“Missionary” is a lean, slickly sordid indie thriller about a Mormon missionary who goes bad. Really bad.
Take away the not-so-saintly Latter Day Saint element and it would only occasionally rise to generic, a simple love triangle turned deadly. But add a little sin and a hint of insanity, suggestions of church complicity in the unfolding tragedy and you’re bound to punch somebody’s hot buttons.
You see them in pairs, young men in white button-down shirts and ties, riding Schwinns and spreading the word about The Book of Mormon. They’re men on a mission, a rite of passage among the Latter Day Saints, going door to door in America and all over the world on self-financed outreach missions, recruiting for the church.
In central Florida, Elder Whitehall (Jordan Woods-Robinson, convincingly earnest) shows the ropes to Elder Brock (Mitch Ryan, charming yet chilling) drilling him on which scripture to quote when counter-arguments come up among the not-yet-converted. They track their progress on a board — “Finding” some potential members, “Teaching” others whom they’ve sensed an interest, “Baptizing” the converted.
They have a lot of rules. They must stick together, travel in pairs to avoid temptation. They will live a strict abstinent life on the mission. And, apparently, they’re not allowed to goof off and play sports.
That’s the one that trips up Elder Brock. The shapely Katherine (Dawn Oliveri, earthy and beguiling) is trying to teach her boy to throw a football. Elder Brock can help. Fine. That gets the missionaries in the door, as she feels a little quid pro quo is in order. She lets them pray with her and her son.
But, the newly-separated Katherine notices what a hunk this missionary is. And when chance throws them together alone, she makes her move.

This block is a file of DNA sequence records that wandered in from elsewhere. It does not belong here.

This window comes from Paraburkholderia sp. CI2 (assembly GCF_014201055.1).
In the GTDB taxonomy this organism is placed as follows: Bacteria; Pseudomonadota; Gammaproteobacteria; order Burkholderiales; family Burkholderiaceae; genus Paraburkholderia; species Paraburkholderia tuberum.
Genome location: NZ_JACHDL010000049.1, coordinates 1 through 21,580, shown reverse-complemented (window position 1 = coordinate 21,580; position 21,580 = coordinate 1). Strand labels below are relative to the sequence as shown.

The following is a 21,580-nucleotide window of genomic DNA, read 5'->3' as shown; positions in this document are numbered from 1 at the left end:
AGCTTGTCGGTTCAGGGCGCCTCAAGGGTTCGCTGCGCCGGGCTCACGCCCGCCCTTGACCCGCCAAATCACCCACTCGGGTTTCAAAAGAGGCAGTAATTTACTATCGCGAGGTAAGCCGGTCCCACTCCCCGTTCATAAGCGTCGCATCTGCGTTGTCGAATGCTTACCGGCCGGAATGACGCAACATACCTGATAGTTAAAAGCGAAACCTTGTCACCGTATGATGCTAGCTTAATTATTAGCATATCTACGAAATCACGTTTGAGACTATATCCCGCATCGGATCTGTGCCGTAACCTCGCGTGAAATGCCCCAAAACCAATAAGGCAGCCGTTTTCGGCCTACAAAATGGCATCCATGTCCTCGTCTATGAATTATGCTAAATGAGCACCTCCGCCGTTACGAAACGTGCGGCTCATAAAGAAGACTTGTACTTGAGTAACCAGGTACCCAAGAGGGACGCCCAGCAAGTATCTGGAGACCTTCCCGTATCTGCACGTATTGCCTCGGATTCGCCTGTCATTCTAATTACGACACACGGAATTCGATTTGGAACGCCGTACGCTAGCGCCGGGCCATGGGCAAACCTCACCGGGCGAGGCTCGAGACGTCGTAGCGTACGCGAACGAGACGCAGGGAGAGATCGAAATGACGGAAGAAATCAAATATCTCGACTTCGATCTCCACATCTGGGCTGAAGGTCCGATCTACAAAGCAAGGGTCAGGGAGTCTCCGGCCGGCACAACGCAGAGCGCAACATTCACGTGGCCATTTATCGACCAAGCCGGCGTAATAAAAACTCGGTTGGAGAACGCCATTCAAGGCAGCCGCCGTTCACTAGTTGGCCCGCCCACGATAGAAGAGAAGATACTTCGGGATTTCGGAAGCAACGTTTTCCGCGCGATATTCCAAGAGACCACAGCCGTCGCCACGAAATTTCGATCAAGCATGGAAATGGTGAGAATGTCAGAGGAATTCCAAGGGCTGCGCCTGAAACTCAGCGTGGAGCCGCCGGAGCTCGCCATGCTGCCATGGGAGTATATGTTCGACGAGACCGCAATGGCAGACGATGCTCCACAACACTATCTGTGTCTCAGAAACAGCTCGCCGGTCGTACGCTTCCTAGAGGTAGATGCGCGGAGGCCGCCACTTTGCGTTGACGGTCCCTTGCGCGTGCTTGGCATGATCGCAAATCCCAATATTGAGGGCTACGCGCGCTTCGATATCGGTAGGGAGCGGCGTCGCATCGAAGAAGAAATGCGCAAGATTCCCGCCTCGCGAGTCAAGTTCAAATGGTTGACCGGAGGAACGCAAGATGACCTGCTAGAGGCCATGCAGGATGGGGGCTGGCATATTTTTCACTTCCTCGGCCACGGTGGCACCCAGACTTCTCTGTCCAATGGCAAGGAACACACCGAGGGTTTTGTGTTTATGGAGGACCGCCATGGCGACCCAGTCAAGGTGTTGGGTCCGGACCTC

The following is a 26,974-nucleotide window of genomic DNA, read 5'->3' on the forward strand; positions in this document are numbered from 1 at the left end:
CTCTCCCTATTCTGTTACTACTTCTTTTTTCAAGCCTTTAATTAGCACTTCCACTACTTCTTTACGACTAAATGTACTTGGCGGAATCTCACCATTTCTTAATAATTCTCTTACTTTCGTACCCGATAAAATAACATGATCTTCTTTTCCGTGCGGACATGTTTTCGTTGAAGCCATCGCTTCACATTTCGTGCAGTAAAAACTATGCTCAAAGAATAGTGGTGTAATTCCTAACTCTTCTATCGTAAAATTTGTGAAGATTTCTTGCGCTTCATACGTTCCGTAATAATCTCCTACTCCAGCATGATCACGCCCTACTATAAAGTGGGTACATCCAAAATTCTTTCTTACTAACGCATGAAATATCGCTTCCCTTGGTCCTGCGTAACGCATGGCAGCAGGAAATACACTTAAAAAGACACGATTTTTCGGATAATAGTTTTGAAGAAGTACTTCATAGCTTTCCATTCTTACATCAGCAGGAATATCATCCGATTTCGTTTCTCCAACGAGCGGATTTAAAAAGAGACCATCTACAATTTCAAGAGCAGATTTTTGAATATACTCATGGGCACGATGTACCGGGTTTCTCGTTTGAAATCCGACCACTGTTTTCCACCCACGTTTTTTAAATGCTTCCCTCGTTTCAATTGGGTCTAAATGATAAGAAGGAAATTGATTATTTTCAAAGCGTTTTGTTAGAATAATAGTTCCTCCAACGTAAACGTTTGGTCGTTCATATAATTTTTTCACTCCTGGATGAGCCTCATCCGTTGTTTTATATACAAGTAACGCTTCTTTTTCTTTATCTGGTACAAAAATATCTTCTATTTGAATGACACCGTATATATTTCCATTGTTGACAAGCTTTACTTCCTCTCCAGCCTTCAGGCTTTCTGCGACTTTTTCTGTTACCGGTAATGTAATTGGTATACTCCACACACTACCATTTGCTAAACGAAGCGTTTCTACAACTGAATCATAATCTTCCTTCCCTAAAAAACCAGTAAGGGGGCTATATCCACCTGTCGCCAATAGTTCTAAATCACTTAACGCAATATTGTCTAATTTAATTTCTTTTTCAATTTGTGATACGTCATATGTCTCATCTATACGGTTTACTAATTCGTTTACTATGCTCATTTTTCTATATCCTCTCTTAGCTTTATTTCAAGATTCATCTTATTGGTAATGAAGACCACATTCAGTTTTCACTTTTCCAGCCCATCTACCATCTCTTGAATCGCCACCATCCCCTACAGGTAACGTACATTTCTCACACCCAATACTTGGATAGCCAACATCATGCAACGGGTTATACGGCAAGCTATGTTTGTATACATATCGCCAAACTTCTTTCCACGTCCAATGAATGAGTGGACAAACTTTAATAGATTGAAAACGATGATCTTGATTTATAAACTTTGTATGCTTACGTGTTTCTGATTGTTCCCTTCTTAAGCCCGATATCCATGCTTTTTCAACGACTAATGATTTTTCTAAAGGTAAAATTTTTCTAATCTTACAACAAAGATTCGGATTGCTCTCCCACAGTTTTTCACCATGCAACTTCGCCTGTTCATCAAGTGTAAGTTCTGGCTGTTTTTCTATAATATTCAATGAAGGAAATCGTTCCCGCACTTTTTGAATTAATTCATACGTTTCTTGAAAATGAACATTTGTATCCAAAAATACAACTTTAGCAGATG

“Missionary” turns sexual before you can say “position,” and before we know it the script has abruptly launched a Cougar and Christian dalliance that turns ugly the moment the not-quite-ex husband (Kip Pardue) re-enters the picture.
Elder Kevin Brock may spout off about creating a baptized Mormon family, headed by him and including Katherine and her kid Kesley (Connor Christie). But plainly, all that “pressure” he spilled his guts about, barely prompted, has gotten to him. He snaps in a heartbeat. And he goes from proselytizer to stalker in another heartbeat.
That’s a major shortcoming of “Missionary,” the leaps of logic and plot devices that clumsily slot together to move us from our first sanitized view of Brock to capable-of-anything man-scorned. A supposedly guarded missionary spilling his guts to a non-believer/stranger rings hollow, and it’s all downhill from there.
Katherine may be the best-looking woman ever employed in a junkyard, pulling old parts for DIY car repair.
Kevin’s racial attitudes are quoted as church dogma, his voracious appetite for forbidden sex is more uncorked than developed believably.
Where the recent church-sponsored documentary “Meet the Mormons” sugar-coated the present-day Latter Days, and was widely criticized for painting over some of the more unpleasant positions of recent church history, “Missionary” airs them — right up to the edge of Mormon bashing. The racism Kevin blurts out, supposedly now out-of-date within church teachings, the suggestion that he’s been treated the way the Catholic Church treated problematic clergy, lacks the subtlety that would have made those attitudes feel less like inadequate research instead of agenda-driven screenwriting.
That missionary commitment has been the setting for a pretty good crisis-of-faith drama (“God’s Army”) and an amusing crisis-of-sexuality comedy (“Latter Days”). So there’s no reason the missionary-recruiter turned stalker idea couldn’t work. But this one doesn’t.
Cast: Dawn Oliveri, Mitch Ryan, Kip Pardue, Connor Christie, J. LaRose
Credits: Directed by Anthony DiBlasi, written by Bruce Wood, Scott Poiley . A Freestyle release.
Running time: 1:30